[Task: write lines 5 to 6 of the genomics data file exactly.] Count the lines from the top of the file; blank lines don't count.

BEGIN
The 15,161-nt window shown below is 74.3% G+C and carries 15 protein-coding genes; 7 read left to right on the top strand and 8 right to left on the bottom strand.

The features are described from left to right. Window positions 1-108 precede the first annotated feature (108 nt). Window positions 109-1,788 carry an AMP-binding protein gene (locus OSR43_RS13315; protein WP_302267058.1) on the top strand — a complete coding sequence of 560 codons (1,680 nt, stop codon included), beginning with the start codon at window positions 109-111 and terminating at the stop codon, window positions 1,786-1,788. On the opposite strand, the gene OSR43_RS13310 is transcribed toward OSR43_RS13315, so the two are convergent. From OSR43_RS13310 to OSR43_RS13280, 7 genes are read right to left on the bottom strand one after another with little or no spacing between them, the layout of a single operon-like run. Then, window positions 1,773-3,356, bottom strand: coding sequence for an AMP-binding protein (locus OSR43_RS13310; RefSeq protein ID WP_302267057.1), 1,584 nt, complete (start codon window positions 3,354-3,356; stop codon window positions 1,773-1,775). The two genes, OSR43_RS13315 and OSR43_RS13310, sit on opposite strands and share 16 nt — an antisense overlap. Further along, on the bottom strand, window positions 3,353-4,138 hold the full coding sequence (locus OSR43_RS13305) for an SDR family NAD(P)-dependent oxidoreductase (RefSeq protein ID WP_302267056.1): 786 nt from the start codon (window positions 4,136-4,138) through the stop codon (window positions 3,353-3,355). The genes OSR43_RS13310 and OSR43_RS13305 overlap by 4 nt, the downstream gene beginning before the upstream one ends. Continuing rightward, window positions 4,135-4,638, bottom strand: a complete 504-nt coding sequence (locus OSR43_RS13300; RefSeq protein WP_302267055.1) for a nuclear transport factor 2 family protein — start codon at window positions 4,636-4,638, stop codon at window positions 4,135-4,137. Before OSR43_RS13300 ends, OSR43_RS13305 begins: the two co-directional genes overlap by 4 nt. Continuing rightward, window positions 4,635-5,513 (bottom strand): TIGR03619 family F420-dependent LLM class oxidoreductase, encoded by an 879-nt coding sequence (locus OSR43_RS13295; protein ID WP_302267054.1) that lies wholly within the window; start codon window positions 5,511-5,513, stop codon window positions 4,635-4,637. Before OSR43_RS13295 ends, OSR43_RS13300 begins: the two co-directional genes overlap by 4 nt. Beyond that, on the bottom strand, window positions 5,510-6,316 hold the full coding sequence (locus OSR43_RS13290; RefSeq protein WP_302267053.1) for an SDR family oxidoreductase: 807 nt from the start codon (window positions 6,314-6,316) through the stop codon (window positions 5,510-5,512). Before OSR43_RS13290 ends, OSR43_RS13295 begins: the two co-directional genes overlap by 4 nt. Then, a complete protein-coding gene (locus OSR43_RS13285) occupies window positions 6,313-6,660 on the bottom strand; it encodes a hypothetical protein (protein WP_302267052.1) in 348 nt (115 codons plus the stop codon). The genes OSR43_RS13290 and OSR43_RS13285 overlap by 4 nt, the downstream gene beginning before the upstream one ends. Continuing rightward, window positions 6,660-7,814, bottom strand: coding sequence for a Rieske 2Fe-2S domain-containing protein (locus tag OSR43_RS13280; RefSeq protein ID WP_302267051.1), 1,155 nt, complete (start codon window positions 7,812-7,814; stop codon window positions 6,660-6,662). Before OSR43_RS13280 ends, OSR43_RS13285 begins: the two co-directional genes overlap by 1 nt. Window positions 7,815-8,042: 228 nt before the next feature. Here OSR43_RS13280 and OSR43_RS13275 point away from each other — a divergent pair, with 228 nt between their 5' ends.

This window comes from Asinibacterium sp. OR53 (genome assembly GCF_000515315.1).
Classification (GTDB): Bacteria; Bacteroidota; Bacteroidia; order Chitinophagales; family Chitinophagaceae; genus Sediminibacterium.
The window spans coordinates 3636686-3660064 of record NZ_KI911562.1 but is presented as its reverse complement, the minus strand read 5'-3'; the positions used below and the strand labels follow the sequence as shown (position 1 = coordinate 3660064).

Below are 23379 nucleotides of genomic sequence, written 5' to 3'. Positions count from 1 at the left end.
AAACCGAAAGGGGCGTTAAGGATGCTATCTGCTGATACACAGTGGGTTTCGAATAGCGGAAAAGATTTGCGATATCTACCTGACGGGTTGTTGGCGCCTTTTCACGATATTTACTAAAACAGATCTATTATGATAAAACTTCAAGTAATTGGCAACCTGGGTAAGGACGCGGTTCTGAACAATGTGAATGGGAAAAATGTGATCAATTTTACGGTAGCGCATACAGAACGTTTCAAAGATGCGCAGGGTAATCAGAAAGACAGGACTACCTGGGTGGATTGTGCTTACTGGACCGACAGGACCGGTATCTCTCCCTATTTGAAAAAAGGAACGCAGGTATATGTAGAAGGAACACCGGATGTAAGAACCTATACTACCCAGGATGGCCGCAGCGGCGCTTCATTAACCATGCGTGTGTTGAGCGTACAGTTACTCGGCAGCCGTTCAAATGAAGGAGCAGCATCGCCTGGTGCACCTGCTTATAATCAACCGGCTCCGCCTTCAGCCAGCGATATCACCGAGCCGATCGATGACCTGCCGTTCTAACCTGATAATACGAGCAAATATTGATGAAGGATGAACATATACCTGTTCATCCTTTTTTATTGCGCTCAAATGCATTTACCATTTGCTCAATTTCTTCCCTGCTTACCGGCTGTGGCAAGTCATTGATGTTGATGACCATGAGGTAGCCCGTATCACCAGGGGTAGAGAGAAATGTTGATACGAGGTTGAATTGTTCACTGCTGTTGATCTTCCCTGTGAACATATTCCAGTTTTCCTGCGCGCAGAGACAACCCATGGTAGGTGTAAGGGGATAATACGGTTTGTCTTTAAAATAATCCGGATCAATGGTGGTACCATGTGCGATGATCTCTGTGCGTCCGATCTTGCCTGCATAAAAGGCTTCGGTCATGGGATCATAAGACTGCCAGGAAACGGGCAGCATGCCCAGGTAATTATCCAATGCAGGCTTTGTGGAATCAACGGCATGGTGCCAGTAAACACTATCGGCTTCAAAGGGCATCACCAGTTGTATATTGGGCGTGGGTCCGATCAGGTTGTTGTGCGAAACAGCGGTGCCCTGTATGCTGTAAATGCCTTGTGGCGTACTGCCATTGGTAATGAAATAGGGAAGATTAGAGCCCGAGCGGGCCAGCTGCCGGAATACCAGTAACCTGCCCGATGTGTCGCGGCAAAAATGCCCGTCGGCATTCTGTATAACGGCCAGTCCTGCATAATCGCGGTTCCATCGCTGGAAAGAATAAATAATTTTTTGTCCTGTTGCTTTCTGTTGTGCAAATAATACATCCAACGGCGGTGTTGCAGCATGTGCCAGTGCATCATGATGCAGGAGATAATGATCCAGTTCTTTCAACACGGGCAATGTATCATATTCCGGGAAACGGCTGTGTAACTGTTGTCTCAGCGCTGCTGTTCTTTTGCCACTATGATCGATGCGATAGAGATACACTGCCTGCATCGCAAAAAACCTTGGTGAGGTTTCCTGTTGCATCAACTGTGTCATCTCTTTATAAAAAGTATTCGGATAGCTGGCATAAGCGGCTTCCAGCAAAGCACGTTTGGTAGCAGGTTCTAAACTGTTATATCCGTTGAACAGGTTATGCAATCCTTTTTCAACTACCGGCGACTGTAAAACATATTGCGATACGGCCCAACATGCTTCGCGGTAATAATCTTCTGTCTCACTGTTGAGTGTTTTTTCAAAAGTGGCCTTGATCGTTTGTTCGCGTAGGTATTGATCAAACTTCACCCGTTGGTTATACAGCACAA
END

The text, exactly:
The window spans coordinates 3636686-3660064 of record NZ_KI911562.1 but is presented as its reverse complement, the minus strand read 5'-3'; the positions used below and the strand labels follow the sequence as shown (position 1 = coordinate 3660064).

Below are 23379 nucleotides of genomic sequence, written 5' to 3'. Positions count from 1 at the left end.